Despite the many doubts and assumptions about their origins, what we know for sure is that the Emos were present in Venice from the X century as attested to by documents dating back to the year 997 in which they still signed themselves with the archaic forms Aimos or Aemus. But the real proof of their integration into political and noble society is given three centuries later in 1297, in the Serrata del Maggior Consiglio (a measure issued by Maggior Consiglio in Venice), in which the Emos were one of the many families who were officially included in the Venetian nobility. They kept their status till the fall of the Venetian Republic in 1797 which led to the dissolution of the aristocratic government.
The Serrata del Maggior Consiglio was a measure taken by the Republic of Venice whereby the office of Member of Maggior Consiglio became temporarily hereditary. The Maggior Consiglio was the highest institution of the Serenissima which was responsible for the election of the Doge. The law that was created to exclude the nouveau riche from the government of Venice became later permanent even though it became flexible in respect of families of recent nobility at times of crisis as, for example, after the war against the League of Cambrai (1509-1517). This shows how real was the prestige of the family and their contribution to the public life of the institutions of the Serenissima. In fact, over the centuries there were four members of the family who were balloted for the Dogado: in the 1500s there was a Leonardo and a Jacopo, in the 1600s there was a Francesco and in the 1700s a Giovanni. Other members held important positions like podestà, ambassadors, general superintendents and procurators of the Serenissima Republic.
Back in the XIV century the descendants of the branch of San Moisè of the Venetian family reached the Veneto mainland and started to buy land in the Podesteria of Castelfranco. Before 1446 in fact there were already assets in the area, possibly 200 fields because they were deducted from the lists of provincial tax as a result of a sentence issued in that year. But around the middle of the 1400s the interest of the Emo family for investment in these lands changed. Those years in fact saw the beginning of the irrigation of the arid high Treviso plain bounded by the rivers Brenta and Piave and the realization of a water supply canal, the Brentella; taking water from the river Piave near Pederobba it supplied an extensive network of seriole, which are secondary canals including those which supplied the mills and the land belonging to the Barbarigo family in Fanzolo which were next to those of the Emo family.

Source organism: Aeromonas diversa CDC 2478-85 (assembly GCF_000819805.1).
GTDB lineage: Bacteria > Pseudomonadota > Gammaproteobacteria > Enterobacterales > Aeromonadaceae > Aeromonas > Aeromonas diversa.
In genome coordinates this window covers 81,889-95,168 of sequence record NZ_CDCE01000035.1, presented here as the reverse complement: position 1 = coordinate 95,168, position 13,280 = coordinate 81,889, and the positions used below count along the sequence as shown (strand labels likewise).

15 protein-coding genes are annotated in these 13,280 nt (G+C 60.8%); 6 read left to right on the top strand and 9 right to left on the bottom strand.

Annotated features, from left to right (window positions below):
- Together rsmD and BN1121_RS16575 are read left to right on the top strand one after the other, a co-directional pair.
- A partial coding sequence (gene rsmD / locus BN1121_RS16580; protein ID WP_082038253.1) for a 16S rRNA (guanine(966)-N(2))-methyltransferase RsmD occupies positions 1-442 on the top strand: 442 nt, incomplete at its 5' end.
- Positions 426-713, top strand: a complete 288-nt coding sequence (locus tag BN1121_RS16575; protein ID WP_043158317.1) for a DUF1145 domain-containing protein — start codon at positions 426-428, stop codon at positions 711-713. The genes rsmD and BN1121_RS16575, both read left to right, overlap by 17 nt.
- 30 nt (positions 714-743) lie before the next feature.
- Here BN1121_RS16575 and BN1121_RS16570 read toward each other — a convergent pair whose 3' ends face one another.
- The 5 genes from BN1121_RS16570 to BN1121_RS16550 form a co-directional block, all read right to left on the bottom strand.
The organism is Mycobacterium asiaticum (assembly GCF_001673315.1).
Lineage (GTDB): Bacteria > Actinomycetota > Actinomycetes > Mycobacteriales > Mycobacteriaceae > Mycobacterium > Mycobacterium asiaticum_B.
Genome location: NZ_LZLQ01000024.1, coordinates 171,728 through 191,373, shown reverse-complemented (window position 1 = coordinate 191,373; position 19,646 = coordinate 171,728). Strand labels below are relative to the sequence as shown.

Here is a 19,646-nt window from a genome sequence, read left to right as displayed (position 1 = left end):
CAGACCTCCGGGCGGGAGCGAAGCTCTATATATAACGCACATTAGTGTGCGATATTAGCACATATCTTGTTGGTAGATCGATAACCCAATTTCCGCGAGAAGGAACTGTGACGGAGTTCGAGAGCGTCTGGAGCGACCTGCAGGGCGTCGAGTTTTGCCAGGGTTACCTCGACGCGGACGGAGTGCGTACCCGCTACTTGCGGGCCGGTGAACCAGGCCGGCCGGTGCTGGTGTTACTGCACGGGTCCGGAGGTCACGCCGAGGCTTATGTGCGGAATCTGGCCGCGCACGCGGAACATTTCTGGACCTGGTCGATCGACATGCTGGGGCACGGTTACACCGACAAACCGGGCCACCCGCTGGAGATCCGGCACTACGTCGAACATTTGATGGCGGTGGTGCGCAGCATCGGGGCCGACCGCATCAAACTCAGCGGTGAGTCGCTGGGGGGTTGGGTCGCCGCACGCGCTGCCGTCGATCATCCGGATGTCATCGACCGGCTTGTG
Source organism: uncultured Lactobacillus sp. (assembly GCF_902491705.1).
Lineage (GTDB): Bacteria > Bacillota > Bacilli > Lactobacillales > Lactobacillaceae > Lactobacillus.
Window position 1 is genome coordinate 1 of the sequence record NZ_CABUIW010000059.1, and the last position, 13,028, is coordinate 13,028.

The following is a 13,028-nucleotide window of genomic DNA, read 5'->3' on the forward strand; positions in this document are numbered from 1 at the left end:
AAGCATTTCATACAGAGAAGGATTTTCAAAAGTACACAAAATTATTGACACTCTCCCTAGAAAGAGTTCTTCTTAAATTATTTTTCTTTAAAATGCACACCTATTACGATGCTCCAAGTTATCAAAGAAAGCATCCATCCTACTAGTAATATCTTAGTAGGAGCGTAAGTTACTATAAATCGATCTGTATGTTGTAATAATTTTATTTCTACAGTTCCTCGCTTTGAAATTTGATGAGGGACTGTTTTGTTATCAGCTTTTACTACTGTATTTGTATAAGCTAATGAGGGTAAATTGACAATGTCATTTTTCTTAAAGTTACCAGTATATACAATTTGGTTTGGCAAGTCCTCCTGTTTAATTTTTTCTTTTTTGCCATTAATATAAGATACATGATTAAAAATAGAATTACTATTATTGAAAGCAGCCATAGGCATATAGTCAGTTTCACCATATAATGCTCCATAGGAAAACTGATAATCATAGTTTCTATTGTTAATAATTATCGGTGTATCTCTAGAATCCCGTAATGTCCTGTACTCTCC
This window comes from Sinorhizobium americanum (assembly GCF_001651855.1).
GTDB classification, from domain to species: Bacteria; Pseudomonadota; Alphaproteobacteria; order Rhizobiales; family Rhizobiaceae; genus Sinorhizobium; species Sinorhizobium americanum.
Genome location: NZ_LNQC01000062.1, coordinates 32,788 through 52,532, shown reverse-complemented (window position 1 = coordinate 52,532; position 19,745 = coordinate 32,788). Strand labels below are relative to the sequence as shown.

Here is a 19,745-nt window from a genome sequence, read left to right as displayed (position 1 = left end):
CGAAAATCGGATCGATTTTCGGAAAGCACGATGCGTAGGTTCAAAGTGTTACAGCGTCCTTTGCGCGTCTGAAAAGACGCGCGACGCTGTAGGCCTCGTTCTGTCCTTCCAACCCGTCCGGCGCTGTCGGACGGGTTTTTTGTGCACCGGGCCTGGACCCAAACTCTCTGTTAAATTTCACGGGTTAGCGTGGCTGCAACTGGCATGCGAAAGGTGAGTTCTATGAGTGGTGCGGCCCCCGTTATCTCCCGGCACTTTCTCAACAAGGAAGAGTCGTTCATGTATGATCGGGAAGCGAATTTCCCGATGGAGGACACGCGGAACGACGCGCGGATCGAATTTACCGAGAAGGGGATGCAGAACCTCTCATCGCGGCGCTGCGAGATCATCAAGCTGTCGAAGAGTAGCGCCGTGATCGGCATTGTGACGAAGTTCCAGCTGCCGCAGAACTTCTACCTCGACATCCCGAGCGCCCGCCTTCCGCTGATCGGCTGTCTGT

The census of the lands owned by foreigners in the Treviso area which was carried out between 1452 and 1453, revealed that Giovanni Emo (born in 1419 and son of Giorgio Emo one of the first landowners in the Fanzolo area) owned 73 campi, “arable, planted and mal vitigati , grassland and non-arable vegri”, a plot with a “brick house and a straw canopy” rented out and then his own country residence which is described as “a brick casa da statio with horse stables for his household”. In 1483 Giovanni Emo died leaving the inheritance to his two sons Giorgio and Leonardo Emo.